Lots of Wrynecks and Ring Ouzels this year, so easy to see, and there were the usual high numbers of Firecrests. Red-breasted Flycatchers and Yellow-browed Warblers, Black Redstarts and Jack Snipe - Scilly is perhaps the best place in the country to see this latter species at close quarters without flushing, from the hides. A Storm Petrel was found on the steps of John Headon's flat and it was great to see it in the hand before release at night by Will Wagstaff, one of the resident birders. Both Icterine and Melodious Warblers were on view - normally we are too late for these - and a Subalpine Warbler graced the islands for the whole of my visit. Highlight for me was the Red-flanked Bluetail, which I missed a few years ago - this was a little stunner, posing beautifully, and staying around for at least 3 days.
Wildfowl were in rather short supply as far as ducks were concerned, but I saw both light and dark bellied Brents, Pinkfeet, Spoonbill, Red-throated and GN Divers (2 of each), and Common Scoter.
I missed the possible Eleanora's Falcon - that was just a matter of luck - but had good views of a Tundra race of Peregrine - very white on the head and possibly a first for the UK as it's a migrant. Other raptors were Hen and Marsh Harrier, but I missed Hobby and Merlin this year.
Pipits seen included Tawny and Richard's but on OBP was a one-day only bird, as was a Pallas' Warbler and a Grey-cheeked Thrush. I also missed the Water Pipit. A Red-eyed Vireo was at the Parsonage, St Agnes - a favourite place for this Yankee, and Dartford Warbler there was a new addition to my Scilly list.
Lapland, Little and Snow Buntings, Hawfinch and Crossbills were amongst the northern visitors ticked off - not surprising given this winter's trend so far. I managed to get good photos of a female Great Spotted Woodpecker - a very rare visitor for Scilly, where Magpies, Jays, L-t and Coal Tits are all description birds.
The quinoa fields attracted lots of Chaffinches with occasional Bramblings and a Rosefinch. A Serin appeared on my last day but although I was in the right place, it didn't settle down.
Amongst the common migrants, there were still plenty of Swallows and House Martins, many Pied and Spotted Flycatchers the first week, and all the commoner warblers (Chiffchaffs calling everywhere) although Reed Warblers are usually not in reeds in Scilly! Med Gulls were easy to see, and a Razorbill in one of the bays was a welcome tip for one who doesn't venture onto the pelagic trips (not that these brought up anything special this year).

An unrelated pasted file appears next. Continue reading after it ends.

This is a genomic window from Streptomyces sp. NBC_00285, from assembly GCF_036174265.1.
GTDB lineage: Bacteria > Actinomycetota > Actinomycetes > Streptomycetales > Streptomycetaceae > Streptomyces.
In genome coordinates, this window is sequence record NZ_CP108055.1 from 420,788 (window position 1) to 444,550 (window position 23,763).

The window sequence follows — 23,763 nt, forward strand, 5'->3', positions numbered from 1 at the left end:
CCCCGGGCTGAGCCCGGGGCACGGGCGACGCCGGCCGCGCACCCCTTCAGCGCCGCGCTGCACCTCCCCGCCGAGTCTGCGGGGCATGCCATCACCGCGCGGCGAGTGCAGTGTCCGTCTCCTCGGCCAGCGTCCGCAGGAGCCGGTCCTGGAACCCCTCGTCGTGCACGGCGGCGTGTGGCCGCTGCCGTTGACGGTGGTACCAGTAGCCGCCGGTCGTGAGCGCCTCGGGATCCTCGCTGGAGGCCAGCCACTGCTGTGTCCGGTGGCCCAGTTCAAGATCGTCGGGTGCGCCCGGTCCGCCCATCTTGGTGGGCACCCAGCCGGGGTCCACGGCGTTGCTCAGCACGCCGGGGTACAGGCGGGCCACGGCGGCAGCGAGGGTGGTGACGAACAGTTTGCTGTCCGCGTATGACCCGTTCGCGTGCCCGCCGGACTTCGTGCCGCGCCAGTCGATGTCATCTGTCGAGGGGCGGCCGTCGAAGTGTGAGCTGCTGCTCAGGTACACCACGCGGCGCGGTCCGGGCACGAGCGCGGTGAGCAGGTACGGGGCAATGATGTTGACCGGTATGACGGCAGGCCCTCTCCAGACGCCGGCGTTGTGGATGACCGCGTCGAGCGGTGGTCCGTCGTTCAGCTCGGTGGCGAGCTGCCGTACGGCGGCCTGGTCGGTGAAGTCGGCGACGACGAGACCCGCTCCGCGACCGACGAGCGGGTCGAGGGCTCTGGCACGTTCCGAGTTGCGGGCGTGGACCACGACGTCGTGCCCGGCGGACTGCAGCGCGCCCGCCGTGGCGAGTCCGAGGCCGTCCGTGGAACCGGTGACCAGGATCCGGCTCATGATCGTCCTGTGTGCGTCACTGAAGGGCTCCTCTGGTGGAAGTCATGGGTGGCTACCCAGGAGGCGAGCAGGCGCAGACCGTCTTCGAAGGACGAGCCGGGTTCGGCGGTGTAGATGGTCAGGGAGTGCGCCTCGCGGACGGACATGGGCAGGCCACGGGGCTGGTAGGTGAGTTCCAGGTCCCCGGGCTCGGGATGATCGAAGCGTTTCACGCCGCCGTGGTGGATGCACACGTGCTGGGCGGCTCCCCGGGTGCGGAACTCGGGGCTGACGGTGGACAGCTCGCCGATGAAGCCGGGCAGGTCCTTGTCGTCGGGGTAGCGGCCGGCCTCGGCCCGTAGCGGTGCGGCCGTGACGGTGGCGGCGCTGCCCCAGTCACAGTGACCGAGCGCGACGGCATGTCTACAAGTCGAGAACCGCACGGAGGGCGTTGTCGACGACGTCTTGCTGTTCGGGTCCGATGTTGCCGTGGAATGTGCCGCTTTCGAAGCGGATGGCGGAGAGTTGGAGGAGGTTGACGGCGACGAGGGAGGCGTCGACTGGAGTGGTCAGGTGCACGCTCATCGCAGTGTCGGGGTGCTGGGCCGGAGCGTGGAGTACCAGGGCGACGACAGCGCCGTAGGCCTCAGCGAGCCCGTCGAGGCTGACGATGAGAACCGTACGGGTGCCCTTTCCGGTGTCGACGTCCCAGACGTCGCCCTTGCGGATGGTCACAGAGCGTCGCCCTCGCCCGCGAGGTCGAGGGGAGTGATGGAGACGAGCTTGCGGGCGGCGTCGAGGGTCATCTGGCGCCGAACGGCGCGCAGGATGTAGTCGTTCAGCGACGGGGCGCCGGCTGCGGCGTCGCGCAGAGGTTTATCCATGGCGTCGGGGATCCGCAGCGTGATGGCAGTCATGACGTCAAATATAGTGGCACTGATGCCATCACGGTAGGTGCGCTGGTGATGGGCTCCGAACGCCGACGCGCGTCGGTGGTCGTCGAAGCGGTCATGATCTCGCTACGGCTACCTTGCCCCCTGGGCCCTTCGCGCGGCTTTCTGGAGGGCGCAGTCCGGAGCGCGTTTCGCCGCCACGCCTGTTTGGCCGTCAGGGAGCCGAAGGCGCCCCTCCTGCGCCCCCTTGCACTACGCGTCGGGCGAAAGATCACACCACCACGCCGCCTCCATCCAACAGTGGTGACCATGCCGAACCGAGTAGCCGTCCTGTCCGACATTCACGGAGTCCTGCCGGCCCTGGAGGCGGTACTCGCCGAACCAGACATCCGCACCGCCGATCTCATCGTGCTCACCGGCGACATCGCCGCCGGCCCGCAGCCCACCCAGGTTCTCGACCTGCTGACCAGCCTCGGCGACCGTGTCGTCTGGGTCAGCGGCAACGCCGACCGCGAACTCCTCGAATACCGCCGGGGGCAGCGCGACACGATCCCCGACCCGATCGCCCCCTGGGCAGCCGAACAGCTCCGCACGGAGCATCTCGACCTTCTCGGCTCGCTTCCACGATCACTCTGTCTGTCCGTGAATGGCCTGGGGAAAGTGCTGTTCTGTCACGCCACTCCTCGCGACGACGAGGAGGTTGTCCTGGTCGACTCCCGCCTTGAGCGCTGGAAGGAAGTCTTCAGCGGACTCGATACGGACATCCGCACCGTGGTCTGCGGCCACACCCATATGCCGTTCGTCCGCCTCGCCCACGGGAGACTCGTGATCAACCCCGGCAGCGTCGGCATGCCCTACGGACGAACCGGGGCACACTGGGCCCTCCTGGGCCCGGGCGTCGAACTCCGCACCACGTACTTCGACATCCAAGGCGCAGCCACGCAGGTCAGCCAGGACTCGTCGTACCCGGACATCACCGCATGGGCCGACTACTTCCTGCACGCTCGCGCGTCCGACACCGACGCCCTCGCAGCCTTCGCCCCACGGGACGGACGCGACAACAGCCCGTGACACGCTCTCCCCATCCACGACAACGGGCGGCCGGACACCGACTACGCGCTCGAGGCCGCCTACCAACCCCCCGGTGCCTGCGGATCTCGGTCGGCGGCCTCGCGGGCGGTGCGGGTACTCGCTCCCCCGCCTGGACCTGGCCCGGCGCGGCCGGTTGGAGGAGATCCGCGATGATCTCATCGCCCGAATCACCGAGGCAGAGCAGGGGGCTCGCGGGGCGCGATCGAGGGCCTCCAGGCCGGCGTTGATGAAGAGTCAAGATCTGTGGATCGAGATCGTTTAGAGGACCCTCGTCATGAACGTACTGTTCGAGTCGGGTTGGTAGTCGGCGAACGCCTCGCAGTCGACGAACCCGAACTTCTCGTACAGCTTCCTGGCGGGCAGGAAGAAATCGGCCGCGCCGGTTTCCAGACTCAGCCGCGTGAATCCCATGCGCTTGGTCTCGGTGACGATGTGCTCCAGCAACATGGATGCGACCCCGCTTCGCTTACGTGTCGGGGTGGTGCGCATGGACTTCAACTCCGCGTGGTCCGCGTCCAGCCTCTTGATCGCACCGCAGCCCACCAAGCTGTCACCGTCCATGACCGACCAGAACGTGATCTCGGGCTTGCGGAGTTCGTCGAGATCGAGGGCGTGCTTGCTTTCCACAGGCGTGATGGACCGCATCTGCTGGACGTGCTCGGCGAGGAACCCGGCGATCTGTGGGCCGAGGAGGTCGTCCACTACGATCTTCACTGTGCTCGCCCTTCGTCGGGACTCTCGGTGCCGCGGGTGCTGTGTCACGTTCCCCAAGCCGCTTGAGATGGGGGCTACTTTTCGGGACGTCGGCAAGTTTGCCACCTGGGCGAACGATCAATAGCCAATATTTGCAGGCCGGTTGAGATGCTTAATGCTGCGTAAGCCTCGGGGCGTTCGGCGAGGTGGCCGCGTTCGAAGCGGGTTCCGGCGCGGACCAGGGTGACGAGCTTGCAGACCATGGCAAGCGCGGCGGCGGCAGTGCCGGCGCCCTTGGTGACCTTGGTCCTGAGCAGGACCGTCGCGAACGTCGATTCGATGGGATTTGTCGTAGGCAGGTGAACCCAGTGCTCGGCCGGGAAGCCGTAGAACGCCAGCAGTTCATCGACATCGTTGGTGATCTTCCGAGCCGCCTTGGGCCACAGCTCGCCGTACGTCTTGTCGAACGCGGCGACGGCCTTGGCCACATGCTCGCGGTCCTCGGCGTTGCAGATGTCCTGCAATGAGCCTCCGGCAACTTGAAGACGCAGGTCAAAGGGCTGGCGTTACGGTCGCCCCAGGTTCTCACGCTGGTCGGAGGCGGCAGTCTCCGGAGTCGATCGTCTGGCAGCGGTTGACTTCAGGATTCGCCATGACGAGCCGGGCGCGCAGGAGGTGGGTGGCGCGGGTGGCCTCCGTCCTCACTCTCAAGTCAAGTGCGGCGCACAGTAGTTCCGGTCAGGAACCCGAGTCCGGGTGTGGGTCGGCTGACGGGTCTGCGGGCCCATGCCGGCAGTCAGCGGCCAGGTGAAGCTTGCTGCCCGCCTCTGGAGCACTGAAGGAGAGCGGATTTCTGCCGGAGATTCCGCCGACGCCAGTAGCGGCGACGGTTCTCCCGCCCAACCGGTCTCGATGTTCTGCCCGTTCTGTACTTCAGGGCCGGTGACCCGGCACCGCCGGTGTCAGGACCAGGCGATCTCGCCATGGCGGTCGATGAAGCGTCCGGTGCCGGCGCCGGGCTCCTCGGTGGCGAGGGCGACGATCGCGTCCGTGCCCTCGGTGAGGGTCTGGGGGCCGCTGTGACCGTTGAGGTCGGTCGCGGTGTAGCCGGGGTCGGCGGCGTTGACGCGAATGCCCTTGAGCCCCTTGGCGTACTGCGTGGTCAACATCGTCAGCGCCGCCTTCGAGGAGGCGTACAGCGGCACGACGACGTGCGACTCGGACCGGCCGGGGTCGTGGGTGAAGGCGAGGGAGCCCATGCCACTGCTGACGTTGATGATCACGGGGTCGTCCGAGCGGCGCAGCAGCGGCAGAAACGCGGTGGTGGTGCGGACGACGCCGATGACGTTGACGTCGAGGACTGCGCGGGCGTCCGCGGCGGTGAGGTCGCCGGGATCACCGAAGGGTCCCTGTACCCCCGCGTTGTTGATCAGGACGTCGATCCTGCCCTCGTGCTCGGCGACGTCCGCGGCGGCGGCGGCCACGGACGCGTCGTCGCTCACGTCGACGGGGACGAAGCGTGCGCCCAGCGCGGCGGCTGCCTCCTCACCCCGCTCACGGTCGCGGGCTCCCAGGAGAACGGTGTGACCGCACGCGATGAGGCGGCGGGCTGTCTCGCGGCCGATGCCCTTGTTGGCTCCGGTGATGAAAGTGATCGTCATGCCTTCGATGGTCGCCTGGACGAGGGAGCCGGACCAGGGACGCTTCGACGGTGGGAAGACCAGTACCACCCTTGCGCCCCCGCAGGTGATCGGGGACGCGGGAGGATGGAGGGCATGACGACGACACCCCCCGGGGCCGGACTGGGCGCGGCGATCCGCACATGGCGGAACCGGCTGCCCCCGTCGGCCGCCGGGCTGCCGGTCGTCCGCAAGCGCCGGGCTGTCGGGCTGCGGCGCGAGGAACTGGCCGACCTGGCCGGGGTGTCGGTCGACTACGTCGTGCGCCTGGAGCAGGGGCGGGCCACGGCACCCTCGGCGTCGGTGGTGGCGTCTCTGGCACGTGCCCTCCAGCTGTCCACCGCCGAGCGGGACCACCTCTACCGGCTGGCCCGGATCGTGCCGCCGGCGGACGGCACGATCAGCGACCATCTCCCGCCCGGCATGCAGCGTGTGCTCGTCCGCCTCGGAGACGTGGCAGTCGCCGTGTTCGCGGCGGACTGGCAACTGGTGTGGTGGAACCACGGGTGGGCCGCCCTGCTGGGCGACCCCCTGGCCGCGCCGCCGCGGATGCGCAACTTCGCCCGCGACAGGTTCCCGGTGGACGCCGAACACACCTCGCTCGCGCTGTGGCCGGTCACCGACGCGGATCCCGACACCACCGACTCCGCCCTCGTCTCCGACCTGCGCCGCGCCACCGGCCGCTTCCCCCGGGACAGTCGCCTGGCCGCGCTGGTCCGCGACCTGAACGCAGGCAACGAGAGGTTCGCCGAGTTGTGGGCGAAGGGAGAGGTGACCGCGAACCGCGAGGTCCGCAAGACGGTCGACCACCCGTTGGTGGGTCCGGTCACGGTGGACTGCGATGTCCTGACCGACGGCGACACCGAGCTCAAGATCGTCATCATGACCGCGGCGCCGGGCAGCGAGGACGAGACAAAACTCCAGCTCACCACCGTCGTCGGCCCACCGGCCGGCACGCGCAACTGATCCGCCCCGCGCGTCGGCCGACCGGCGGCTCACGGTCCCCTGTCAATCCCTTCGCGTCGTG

All these birds concentrated into the relatively small land area of the islands - the largest island is only 3 miles across - you never know what's round the corner - and walking is the only way to cover it so it's a "green" holiday even if your legs do ache at the end of every day! And on the rare occasions when it's quiet birdwise, the islands are really beautiful with stunning silver sand beaches, turquoise seas and a balmy climate. OK - it's expensive, but there's an excellent campsite if you want to do it on the cheap. My list for the holiday closed at 120 - not as high as I've had - there were quite a few I should have caught up with but the legs wore out! CB and pager communication, run by Dick Filby and Rob Lambert, means you miss nothing - boats are laid on if a mega turns up on the off-islands during the day- and there's a log each night at the Scillonian Club.
Now all I have to do is to book for next year...

-- Edited by Judith Smith on Monday 25th of October 2010 10:14:00 PM

Judith Smith __________________________________ Lightshaw hall Flash is sacrosanct - NO paths please!